where for 0 ≤ t ≤ 1 and for t ≥ 1, then converges with probability 1 in the sense of.

Proof. Define

Note that for each j, and both and are independent sequence of

fuzzy set-valued random variables. When, we have, and. Then, for any

And from, we know that is a Cauchy sequence. So, we have

Since convergence in the mean implied convergence in probability, Ito and Nisios result in [9] for independent random elements (cf. Section 4.5) provides that

So, for any n, m ≥ 1, m > n, by triangle inequality we have

It means is a Cauchy sequence in the sense of. By the completeness of, we have converges almost everywhere in the sense of.

Next we shall prove that converges in the sense of. Firstly, we assume that are all convex fuzzy set-valued random variables. Then by the equivalent definition of Hausdorff metric, we have

For any fixed n, m, there exists a sequence, such that

That means there exist a sequence, such that

Then by Cr inequality, dominated convergence theorem and Lemma 3.2, we have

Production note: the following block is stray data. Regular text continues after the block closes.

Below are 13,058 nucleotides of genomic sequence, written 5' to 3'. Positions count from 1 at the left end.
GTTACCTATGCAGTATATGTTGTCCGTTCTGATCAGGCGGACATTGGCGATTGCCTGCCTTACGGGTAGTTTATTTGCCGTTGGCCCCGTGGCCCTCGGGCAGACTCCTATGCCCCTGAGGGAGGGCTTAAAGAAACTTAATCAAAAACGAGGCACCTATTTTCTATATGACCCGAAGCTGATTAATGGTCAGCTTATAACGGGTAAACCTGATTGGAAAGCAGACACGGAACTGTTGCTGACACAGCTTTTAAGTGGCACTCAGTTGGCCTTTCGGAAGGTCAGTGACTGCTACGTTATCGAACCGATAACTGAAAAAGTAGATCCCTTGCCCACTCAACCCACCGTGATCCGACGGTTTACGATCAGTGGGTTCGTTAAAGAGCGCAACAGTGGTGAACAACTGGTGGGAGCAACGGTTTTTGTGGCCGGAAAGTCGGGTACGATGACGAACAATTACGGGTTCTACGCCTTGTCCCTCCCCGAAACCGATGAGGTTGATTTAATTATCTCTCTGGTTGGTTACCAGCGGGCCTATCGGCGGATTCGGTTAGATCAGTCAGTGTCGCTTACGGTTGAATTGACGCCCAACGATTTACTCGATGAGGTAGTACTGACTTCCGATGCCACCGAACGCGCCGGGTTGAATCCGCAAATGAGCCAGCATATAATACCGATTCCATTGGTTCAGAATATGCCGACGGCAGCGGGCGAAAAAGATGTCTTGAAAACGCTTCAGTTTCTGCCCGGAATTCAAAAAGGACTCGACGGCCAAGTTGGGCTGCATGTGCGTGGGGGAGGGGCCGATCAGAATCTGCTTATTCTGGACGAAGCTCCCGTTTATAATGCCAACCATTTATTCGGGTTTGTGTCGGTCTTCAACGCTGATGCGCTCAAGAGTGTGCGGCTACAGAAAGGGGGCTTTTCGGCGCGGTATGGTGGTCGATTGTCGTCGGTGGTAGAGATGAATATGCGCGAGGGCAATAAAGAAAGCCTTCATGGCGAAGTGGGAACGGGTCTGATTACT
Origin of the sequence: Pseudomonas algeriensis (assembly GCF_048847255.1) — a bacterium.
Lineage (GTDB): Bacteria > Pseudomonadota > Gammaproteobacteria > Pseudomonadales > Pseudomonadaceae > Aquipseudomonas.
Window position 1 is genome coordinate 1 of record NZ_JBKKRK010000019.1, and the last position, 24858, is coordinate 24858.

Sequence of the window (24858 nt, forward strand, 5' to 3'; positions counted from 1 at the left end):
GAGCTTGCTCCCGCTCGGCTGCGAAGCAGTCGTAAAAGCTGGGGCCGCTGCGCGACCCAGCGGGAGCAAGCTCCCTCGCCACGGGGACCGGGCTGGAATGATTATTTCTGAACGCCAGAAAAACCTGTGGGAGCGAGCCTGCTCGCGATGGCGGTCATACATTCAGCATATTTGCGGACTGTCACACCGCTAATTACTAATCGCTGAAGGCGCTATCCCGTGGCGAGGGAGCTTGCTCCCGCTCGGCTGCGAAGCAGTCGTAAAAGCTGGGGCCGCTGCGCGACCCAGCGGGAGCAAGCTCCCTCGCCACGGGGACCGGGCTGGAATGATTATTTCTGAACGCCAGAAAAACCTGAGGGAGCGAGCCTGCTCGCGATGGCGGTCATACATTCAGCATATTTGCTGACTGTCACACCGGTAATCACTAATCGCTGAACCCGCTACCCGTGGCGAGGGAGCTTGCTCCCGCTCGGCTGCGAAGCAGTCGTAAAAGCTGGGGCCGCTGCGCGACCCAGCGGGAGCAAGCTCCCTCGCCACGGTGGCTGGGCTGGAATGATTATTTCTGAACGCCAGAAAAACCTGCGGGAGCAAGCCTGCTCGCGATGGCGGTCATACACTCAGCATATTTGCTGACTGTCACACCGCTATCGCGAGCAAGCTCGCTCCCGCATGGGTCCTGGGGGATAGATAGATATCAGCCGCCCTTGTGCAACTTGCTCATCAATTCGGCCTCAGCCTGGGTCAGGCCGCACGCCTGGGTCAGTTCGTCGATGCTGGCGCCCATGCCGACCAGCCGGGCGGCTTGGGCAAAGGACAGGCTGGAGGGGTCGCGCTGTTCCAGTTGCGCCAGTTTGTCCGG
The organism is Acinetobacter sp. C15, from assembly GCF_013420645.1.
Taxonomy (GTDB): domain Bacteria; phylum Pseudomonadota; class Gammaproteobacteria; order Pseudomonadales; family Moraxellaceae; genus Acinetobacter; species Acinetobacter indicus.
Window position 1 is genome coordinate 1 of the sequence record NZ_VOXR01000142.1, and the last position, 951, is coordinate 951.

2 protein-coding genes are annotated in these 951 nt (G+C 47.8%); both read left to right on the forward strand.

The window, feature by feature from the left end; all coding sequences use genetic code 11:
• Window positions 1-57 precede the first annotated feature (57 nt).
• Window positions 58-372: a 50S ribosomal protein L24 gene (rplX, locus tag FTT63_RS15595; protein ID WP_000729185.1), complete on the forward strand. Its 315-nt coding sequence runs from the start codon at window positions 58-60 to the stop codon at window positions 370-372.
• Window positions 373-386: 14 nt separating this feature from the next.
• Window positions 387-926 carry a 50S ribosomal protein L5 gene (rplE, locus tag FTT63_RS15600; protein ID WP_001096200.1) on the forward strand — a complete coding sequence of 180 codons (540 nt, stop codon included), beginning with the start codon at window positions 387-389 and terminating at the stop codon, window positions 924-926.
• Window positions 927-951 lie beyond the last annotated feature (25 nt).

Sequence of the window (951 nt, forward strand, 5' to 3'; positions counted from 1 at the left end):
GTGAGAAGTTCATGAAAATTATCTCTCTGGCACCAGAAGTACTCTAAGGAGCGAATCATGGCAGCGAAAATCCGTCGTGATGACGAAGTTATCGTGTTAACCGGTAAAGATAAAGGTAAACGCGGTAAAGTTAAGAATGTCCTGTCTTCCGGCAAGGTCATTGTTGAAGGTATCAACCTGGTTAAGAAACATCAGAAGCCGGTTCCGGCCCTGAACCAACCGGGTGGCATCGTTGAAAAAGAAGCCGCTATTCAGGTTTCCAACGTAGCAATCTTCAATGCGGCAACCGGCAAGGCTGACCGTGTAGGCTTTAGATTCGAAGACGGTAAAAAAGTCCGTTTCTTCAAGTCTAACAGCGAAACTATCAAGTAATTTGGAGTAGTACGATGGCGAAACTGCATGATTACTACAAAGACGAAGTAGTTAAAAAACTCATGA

for each n and m.

Then, we know is a Cauchy sequence. Hence, is a Cauchy sequence. Thus by the similar way as above to prove converges with probability 1 in the sense of. We also can prove that

with probability 1 in the sense of. In fact, for each,

So, we can prove that

with probability 1 in the sense of. If are not convex, we can prove converges with probability 1 in the sense of as above, and by the Lemma 3.5, we can prove that converges with proba-

bility 1 in the sense of. Then the result was proved. ,

From Theorem 3.6, we can easily obtain the following corollary.

Corollary 3.7. Let be a separable Banach space which is for some. Let be

a sequence of independent fuzzy set-valued random variables in, such that for each n. If

are continuous and such that and are non-decreasing, then for each

the convergence of

implies that

converges with probability one in the sense of.

Proof. Let

If, by the non-decreasing property of, we have

That is

(4.1)

If, by the non-decreasing property of, we have

That is

(4.2)

Then as the similar proof of Theorem 3.6, we can prove both and converges with probability

one in the sense of, and the result was obtained. ,

Acknowledgements

We thank the Editor and the referee for their comments. Research of Li Guan is funded by the NSFC (11301015, 11571024, 11401016).